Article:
3 September roster moves to avoid a monumental collapse

New York Yankees

ST PETERSBURG, FLORIDA – SEPTEMBER 04: Oswald Peraza #91 of the New York Yankees runs the first after being hit by a pitch during a game against the Tampa Bay Rays at Tropicana Field on September 04, 2022 in St Petersburg, Florida. (Photo by Julio Aguilar/Getty Images)

To avoid a monumental collapse, the New York Yankees should consider these three roster moves.

The MLB season is long and full of terrors. The New York Yankees are experiencing some of them. Their lead in the American League East isn’t what it once was.

While making the playoffs shouldn’t be a problem, the way they have played makes it appear that they could end up as a wild card club. This has some severe disadvantages including tougher opponents, more games to win, and less home-field advantage.

The once mighty Yankees don’t look so great right now. Are there any September roster moves they can make to avoid a monumental collapse?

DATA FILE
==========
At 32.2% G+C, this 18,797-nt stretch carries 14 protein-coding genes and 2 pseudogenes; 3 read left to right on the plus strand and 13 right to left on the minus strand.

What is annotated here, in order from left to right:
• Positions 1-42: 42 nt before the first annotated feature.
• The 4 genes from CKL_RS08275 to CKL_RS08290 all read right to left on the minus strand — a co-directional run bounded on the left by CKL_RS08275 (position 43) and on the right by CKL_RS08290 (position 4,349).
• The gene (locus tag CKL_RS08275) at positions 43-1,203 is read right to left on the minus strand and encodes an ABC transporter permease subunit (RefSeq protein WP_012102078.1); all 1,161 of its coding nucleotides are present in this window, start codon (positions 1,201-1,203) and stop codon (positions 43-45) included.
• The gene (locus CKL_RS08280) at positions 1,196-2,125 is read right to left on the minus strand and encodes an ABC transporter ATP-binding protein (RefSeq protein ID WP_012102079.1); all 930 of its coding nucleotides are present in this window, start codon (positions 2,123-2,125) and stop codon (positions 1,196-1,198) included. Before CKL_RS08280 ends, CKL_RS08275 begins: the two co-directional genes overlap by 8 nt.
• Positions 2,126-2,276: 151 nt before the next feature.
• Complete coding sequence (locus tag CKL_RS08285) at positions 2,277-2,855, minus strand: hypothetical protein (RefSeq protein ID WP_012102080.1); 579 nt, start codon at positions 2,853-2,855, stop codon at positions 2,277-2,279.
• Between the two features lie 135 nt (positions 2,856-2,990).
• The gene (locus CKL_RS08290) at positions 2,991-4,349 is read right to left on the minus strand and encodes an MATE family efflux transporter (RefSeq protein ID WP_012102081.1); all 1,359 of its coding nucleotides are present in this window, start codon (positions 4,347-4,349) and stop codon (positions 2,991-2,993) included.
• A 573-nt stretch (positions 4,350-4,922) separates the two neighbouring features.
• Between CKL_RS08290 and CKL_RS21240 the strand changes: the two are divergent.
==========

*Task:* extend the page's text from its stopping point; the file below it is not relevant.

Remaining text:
1) Yankees need to play Oswald Peraza often and anywhere they can while he is here

The Yankees hit an emergency switch when they promoted Oswald Peraza to the major leagues. Probably not quite ready to join a pennant race in September, it’s important the Yankees at least give him some consistent at-bats before making any judgment on what he can or cannot offer them in the next few weeks.

Peraza hit .259/.329/.448 down in Triple-A this season. It came with 19 home runs and 33 stolen bases. He clearly has some tools that could be useful for a Yankees squad in some desperate need for offense.

How can New York get his bat going? Peraza isn’t used to sitting. While here, they need to use him as much as possible wherever they can.

The Yankees have an incredibly low amount of roster flexibility at the moment. Nearly everyone on their 40-man roster is already in the major leagues or on the IL. The cavalry has already been called in and Peraza is one of the guys leading the charge.

Peraza will need some sort of consistency to get his bat going. Even if all he does is get on base once a game, it’s better than what the Yankees are getting from so many other members of the offense.

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